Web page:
Sunday, December 27, 2009

SHUT 'EM UP! 'Too much freedom in the name of creative expression'

Daraine Luton, Senior Staff Reporter

Declaring that Jamaica's music has died, producer Mikey Barnett says the Government needs to restrict freedom of expression if the society is to survive. "The Government has failed in its role to protect the society from itself - meaning artistes of today. There is too much freedom in the name of creative expression," Barnett told a recent Gleaner Editors' Forum.

Barnett argued that the Govern-ment had allowed a small societal sore to turn into gangrene before trying to fix it. He said the decline in Jamaica's music is going to be impossible to address because the State allows everyone to freely express what he or she wants through areas such as music. However, the director of public prosecutions has said freedom of expression is not the problem.

Paula Llewellyn told stated that it is inertia and lethargy on the part of many citizens which is the root cause of the problem. "Everybody is guaranteed - under our Constitution and by virtue of being a human being in a civilised society where principles of democracy hold - freedom of expression," Llewellyn said.

"Too many of us are afraid to rock the boat, in that we do not wish to be singled out as pointing out that the content of a song like Informer Fi Dead can undermine the moral fibre of the society and help to inculcate fear in respect of doing your duty if you have witnessed wrongdoing or a breach of criminal law," Llewellyn.
Last week, Barnett told a Gleaner Editors' Forum that he did not support dancehall music because of what it stood for. He charged that the music bred violence and spewed profanity throughout the society and should be controlled through legislation."It is a lack of political will that has caused this, because whenever they (legislators) attempt to put in laws, people say you are stifling their creative expression, and so they back off," Barnett said.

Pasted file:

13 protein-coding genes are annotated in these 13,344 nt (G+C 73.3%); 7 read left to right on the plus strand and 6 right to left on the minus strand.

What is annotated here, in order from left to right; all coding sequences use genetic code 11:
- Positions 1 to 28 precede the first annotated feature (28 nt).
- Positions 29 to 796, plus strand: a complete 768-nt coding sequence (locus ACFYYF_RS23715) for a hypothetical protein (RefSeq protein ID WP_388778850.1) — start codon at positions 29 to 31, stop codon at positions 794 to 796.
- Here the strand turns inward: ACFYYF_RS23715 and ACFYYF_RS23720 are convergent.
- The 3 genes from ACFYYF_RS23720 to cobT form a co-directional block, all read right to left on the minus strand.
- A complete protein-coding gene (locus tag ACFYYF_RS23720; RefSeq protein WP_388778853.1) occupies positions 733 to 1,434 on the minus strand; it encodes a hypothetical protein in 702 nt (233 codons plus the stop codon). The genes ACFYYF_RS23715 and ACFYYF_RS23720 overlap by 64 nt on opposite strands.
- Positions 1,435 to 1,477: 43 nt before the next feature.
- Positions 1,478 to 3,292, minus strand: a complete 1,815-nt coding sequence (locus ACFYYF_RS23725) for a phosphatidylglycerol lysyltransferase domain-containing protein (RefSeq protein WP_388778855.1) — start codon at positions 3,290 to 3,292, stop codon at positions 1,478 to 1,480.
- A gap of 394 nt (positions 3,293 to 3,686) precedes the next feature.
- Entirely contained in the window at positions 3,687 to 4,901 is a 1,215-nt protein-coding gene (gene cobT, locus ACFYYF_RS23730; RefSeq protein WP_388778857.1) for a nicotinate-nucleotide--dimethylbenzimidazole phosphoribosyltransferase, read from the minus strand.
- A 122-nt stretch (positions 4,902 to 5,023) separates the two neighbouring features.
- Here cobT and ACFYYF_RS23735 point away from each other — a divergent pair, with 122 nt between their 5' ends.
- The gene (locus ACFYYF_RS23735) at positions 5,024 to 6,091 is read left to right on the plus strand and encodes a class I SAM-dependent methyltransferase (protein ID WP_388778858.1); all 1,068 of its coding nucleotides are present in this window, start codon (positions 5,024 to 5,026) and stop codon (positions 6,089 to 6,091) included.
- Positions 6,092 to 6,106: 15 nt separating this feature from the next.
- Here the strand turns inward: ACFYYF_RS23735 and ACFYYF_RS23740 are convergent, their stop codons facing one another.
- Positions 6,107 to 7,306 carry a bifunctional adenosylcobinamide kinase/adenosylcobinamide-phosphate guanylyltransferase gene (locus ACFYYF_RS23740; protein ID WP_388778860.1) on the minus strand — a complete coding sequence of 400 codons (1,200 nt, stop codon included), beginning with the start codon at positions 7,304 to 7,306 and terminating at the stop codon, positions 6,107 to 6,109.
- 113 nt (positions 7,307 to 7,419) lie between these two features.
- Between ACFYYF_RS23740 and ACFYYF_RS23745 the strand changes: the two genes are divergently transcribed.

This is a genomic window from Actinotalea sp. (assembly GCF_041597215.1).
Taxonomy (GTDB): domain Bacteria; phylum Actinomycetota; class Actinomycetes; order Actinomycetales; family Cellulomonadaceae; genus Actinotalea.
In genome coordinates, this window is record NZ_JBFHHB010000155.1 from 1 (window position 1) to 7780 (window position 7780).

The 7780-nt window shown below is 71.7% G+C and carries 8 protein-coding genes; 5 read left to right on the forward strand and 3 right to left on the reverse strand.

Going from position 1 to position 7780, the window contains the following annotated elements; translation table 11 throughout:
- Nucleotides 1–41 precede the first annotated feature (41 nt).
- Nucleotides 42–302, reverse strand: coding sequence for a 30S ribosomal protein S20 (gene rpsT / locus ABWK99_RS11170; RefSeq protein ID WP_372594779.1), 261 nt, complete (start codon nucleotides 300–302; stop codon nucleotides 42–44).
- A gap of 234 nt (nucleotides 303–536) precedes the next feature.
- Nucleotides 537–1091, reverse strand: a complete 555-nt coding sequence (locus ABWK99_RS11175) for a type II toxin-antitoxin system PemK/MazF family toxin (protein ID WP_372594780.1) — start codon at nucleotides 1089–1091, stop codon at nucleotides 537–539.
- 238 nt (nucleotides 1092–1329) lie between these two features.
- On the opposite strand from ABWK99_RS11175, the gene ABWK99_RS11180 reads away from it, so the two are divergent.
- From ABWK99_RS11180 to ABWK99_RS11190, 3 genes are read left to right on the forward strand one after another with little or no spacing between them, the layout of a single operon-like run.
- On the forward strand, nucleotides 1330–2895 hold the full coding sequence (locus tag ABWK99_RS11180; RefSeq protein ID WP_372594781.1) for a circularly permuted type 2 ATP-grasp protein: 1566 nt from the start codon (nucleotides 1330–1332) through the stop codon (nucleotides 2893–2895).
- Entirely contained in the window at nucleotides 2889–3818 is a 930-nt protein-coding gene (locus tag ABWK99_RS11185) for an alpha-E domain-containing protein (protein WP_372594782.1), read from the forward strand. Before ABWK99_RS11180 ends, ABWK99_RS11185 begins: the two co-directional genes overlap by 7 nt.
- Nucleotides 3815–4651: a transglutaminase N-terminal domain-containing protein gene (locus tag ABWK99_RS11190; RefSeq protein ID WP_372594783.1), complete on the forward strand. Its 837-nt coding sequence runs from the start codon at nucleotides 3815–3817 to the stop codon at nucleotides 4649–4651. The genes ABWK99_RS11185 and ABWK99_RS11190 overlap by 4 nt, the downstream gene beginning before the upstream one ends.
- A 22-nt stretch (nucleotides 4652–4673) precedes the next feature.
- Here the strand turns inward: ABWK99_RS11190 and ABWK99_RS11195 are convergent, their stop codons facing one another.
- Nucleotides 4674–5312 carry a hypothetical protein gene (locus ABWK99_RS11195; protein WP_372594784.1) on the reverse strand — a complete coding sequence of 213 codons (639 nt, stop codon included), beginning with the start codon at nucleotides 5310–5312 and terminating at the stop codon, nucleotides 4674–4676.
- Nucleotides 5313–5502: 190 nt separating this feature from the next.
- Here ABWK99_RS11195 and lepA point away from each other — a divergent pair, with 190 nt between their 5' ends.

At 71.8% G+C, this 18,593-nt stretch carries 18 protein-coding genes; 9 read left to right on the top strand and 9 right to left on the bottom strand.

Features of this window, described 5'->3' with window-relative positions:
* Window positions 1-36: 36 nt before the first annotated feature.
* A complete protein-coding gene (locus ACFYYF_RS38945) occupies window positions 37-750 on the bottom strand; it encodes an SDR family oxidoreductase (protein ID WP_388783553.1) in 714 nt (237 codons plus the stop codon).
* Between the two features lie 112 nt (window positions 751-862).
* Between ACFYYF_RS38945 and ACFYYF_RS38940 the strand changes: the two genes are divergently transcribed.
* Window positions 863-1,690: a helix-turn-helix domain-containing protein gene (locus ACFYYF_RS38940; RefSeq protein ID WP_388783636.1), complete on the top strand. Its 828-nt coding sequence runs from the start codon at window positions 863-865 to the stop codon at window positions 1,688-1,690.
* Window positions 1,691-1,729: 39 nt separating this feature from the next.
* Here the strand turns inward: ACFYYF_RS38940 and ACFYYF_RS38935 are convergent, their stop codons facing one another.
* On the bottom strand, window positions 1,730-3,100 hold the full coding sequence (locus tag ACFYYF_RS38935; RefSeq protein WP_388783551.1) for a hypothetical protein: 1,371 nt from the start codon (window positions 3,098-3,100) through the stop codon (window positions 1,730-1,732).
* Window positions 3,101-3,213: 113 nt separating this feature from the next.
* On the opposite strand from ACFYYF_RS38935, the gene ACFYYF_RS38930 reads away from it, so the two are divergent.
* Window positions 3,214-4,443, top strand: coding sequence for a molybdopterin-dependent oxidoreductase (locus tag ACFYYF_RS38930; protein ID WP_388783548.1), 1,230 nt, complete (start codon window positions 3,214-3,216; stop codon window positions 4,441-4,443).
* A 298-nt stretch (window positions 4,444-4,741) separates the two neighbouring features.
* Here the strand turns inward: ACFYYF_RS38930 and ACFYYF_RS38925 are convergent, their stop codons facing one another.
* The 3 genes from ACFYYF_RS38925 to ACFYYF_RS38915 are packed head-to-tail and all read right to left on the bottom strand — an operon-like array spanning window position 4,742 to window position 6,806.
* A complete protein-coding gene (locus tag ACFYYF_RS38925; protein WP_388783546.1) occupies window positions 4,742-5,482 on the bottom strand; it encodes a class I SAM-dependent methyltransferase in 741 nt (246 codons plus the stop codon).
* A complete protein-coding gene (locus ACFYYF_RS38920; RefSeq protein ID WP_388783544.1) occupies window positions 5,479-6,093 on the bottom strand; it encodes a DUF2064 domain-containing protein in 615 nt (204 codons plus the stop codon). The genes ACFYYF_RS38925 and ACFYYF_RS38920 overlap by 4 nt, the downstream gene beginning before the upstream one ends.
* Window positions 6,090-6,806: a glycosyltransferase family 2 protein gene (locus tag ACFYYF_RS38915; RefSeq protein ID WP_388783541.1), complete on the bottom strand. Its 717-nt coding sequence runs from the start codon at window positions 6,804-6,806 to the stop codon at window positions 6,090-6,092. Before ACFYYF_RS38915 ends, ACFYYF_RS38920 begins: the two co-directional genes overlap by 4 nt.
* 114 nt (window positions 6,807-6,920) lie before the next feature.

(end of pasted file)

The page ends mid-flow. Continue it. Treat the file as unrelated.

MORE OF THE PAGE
In defence of his stance, the music producer said persons should not "defend creative expression at the risk of destroying the society". "We have to make up our minds whether we want freedom of expression for everybody, or a controlled situation to protect our children," Barnett said.

However, Llewellyn argued that people should be more cognisant of lyrics and be willing to speak up against transgressions. She said Jamaicans should respect each other's right to freedom of expression but "be prepared to indicate that the particular lyrical content of a song is not appreciated".

Llewellyn's position has the backing of Senator Warren Newby, parliamentary secretary in the Ministry of Culture, Youth and Sports.
He argued that the State should not infringe on a person's freedom. "If an adult decides that slackness is his or her form of entertainment, I don't think the State should get involved to say 'You can't listen to that'. If he pays to go into a venue that is sanitised from the general public and wants to listen to slackness in that venue, then the Government has no role to play in that matter," Newby said.

He added: "What needs to be emphasised in today's Jamaica is the role of parenting. People must take personal and social responsibility.

"We must empower communities and the parents to take greater care of the socialisation of the children so in the event that they hear music that is not wholesome, they know not to gravitate towards it," Newby said.


  1. Bartlett eeksing himself into the spotlight, I see. Apparently, dancehall is all there is to talk about these days? What about what a fair taxation policy would look like when it comes to the music business? Too complicated?

    Jamaica is not a democratic society, in no way, shape or form. It's one of those things that we think that if we say enough times it will become true. Not even in popular culture, where only ONE form of music is allowed to dominate and to shape people's attitudes about what Jamaican music is and is not. Not even the content of dancehall is democratic! THAT is the problem, not simply whether people sing about slackness or not. We don't need less music, we need more, more, more music, and a whole lot more variety. Right now, people love what they get, but that's also because what they get is so, and increasingly narrow and pointless. What is needed is active promotion of creativity, openness and diversity to what is considered "Jamaican popular music." Law and public policy can be be used to ensure that end, but that's not the only strategy.

  2. Thanks for the comment Longbench yeah its much of the same ol same ol where ppl promote their own aganda or just blame everything and everyone else for what wrong but no one really does anything about problem.